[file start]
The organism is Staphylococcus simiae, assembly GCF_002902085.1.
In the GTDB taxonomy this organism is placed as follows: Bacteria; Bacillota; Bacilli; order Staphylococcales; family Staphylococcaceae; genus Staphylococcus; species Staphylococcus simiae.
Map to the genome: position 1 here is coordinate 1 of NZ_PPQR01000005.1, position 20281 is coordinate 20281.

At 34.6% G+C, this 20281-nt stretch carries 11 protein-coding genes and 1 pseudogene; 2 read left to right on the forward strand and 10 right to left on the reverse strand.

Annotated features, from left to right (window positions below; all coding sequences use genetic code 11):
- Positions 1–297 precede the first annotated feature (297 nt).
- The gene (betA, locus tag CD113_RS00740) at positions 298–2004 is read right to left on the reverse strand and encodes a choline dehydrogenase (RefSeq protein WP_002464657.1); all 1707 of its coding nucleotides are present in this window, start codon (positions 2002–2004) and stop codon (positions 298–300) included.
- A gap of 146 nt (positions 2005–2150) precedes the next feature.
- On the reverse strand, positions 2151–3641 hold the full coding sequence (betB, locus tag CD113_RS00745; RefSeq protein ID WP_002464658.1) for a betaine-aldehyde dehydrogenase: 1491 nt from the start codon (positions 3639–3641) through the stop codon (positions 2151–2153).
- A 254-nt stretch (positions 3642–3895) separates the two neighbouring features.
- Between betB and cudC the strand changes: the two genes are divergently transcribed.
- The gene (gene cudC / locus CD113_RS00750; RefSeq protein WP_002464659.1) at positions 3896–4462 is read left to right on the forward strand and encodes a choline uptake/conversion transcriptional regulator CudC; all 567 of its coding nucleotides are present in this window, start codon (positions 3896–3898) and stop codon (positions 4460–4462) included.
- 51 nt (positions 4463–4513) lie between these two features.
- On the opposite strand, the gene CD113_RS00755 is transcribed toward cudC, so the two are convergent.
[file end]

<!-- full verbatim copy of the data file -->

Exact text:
The organism is Staphylococcus simiae, assembly GCF_002902085.1.
In the GTDB taxonomy this organism is placed as follows: Bacteria; Bacillota; Bacilli; order Staphylococcales; family Staphylococcaceae; genus Staphylococcus; species Staphylococcus simiae.
Map to the genome: position 1 here is coordinate 1 of NZ_PPQR01000005.1, position 20281 is coordinate 20281.

At 34.6% G+C, this 20281-nt stretch carries 11 protein-coding genes and 1 pseudogene; 2 read left to right on the forward strand and 10 right to left on the reverse strand.

Annotated features, from left to right (window positions below; all coding sequences use genetic code 11):
- Positions 1–297 precede the first annotated feature (297 nt).
- The gene (betA, locus tag CD113_RS00740) at positions 298–2004 is read right to left on the reverse strand and encodes a choline dehydrogenase (RefSeq protein WP_002464657.1); all 1707 of its coding nucleotides are present in this window, start codon (positions 2002–2004) and stop codon (positions 298–300) included.
- A gap of 146 nt (positions 2005–2150) precedes the next feature.
- On the reverse strand, positions 2151–3641 hold the full coding sequence (betB, locus tag CD113_RS00745; RefSeq protein ID WP_002464658.1) for a betaine-aldehyde dehydrogenase: 1491 nt from the start codon (positions 3639–3641) through the stop codon (positions 2151–2153).
- A 254-nt stretch (positions 3642–3895) separates the two neighbouring features.
- Between betB and cudC the strand changes: the two genes are divergently transcribed.
- The gene (gene cudC / locus CD113_RS00750; RefSeq protein WP_002464659.1) at positions 3896–4462 is read left to right on the forward strand and encodes a choline uptake/conversion transcriptional regulator CudC; all 567 of its coding nucleotides are present in this window, start codon (positions 3896–3898) and stop codon (positions 4460–4462) included.
- 51 nt (positions 4463–4513) lie between these two features.
- On the opposite strand, the gene CD113_RS00755 is transcribed toward cudC, so the two are convergent.